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Farron: Proposed 3% increase in Minimum Wage is welcome - But we must do more

February 27, 2014 10:38 AM

Tim speaking in ParliamentYesterday Vince Cable announced to MP's that the Low Pay Commission has recommended a 3% increase in the minimum wage to £6.50 an hour for adults from October. This news has been welcomed by South Lakes MP Tim Farron who has been campaigning for an increase in recent months.

If the government accepts the proposal, it would be the first increase in real terms since 2008, Mr Cable told MP's. "It is faster than inflation and that is the first time in six years that has happened," he said.

At present, the minimum wage is £6.31 an hour for adults and £5.03 an hour for 18 to 20-year-olds. The government usually accepts the Low Pay Commission's recommendations. The Independent Low Pay Commission in a letter to government ministers promises more above inflation rises saying: "We expect to recommend further progressive real increases in the value of the MW".

Tim recently asked 5,000 local residents to join his campaign to increase the minimum wage. He has been lobbying ministers over the last few months for an increase, but asking them to take into account the concerns of the local tourism sector and small businesses.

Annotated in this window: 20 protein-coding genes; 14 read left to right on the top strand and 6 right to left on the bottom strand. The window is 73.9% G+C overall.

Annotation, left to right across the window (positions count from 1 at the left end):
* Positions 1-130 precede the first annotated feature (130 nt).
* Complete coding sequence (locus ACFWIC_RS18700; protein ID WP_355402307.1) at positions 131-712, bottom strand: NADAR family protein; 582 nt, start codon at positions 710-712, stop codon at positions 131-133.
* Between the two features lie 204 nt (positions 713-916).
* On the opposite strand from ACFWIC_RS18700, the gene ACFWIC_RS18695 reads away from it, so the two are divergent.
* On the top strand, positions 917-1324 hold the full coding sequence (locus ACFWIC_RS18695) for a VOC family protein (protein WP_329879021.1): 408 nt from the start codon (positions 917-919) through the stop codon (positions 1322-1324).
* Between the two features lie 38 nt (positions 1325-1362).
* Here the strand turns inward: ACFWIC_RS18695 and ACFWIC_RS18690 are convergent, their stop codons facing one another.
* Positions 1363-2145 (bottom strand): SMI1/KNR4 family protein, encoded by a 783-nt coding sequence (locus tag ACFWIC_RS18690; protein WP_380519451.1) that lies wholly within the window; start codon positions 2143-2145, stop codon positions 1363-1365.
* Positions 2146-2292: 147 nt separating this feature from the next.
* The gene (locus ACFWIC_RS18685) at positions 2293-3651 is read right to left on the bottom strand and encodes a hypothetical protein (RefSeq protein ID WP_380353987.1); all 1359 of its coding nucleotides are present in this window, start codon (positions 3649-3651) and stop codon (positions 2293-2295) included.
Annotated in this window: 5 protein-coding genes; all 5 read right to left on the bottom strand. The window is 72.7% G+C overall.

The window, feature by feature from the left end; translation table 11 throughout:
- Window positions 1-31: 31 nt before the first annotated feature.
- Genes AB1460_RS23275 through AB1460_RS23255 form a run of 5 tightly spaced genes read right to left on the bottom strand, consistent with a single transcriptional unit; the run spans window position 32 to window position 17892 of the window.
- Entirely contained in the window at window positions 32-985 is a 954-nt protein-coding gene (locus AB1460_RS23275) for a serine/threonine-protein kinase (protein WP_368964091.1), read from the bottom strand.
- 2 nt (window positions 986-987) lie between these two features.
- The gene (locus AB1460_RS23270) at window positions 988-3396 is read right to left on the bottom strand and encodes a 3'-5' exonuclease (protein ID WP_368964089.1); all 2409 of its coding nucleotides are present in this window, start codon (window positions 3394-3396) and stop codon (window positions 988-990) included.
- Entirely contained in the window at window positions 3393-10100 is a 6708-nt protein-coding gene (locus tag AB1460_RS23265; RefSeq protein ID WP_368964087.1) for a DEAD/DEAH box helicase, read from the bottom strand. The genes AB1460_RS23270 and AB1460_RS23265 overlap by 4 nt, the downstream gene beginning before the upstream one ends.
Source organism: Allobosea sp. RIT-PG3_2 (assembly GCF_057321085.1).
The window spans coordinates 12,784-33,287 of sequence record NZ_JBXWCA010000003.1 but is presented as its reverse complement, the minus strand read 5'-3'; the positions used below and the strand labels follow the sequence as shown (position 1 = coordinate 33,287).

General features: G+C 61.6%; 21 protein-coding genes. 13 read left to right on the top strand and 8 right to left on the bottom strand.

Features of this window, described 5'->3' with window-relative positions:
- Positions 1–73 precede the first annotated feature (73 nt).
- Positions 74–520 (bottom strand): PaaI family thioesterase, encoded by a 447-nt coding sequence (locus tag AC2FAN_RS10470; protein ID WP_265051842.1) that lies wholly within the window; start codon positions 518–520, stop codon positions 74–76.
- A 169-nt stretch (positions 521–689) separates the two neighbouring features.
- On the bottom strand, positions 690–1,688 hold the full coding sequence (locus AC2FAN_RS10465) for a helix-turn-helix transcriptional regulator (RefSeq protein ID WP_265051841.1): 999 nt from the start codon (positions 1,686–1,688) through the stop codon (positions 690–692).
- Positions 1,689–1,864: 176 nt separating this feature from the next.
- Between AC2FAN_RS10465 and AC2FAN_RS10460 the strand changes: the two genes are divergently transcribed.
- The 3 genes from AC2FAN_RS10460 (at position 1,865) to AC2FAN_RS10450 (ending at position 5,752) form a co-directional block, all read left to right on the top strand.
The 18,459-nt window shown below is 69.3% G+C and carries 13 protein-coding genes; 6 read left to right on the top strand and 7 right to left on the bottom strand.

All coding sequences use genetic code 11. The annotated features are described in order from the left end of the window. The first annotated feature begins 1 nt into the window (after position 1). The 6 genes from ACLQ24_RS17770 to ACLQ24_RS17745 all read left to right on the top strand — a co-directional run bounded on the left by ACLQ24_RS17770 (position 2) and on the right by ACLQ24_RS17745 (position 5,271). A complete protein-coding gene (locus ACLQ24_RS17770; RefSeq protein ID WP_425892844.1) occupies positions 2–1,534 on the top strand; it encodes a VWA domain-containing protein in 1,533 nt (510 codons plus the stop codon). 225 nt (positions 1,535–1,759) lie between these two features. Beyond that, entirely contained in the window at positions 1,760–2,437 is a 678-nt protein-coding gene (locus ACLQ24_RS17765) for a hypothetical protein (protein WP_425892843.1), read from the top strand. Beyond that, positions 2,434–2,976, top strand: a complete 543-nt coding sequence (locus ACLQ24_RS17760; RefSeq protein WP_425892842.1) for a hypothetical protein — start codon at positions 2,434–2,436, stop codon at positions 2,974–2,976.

Over the New Year, Tim called for bigger fines for employers found to not be paying the minimum wage. In January, he was able to change the law - the Government announced that it will rise to £20,000 - over four times higher than the previous limit.

Tim said: "Our area has low unemployment but low wages. I have been pushing the Government very hard to look at this and then act, I'm delighted that the Independent Low Pay Commission have looked at the evidence and agreed that we must increase the minimum wage.

"I have long thought and argued that the minimum wage must rise. However we must be mindful of small businesses and the tourism sector."

"Additionally low and middle income earners will feel the benefit of the Liberal Democrat income tax cut in April that will save them over £700 a year compared to 2010."